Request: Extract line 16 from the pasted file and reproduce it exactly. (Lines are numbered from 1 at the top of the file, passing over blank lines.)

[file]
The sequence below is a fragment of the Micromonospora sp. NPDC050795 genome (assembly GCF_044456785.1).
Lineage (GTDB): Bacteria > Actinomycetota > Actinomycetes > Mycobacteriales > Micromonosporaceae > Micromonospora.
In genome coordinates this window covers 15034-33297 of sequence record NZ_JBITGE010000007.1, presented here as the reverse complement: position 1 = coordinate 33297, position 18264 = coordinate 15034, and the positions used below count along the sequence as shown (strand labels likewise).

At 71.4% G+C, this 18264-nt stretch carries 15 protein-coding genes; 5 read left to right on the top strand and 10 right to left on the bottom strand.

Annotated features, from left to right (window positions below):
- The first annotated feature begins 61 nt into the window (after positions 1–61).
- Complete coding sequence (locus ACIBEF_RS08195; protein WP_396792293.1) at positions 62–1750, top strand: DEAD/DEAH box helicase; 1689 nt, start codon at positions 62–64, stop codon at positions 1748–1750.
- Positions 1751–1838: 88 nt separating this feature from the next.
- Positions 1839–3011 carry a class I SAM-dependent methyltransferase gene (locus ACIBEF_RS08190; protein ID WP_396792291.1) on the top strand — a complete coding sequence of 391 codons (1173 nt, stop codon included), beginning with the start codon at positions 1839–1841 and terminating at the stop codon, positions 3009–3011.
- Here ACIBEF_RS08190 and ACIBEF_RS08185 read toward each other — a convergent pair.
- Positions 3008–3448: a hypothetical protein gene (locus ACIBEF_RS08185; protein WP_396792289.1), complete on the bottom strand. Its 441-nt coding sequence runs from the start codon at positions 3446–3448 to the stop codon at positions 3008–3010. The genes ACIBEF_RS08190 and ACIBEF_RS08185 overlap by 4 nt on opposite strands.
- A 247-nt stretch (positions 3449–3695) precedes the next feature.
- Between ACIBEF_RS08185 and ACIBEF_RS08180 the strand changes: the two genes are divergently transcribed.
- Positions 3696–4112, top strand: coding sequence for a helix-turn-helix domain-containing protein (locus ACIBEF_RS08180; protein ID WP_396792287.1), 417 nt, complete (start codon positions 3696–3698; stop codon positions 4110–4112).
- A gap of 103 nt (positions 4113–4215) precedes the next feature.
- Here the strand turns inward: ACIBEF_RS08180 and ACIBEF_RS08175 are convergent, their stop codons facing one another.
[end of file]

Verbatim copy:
- Here the strand turns inward: ACIBEF_RS08180 and ACIBEF_RS08175 are convergent, their stop codons facing one another.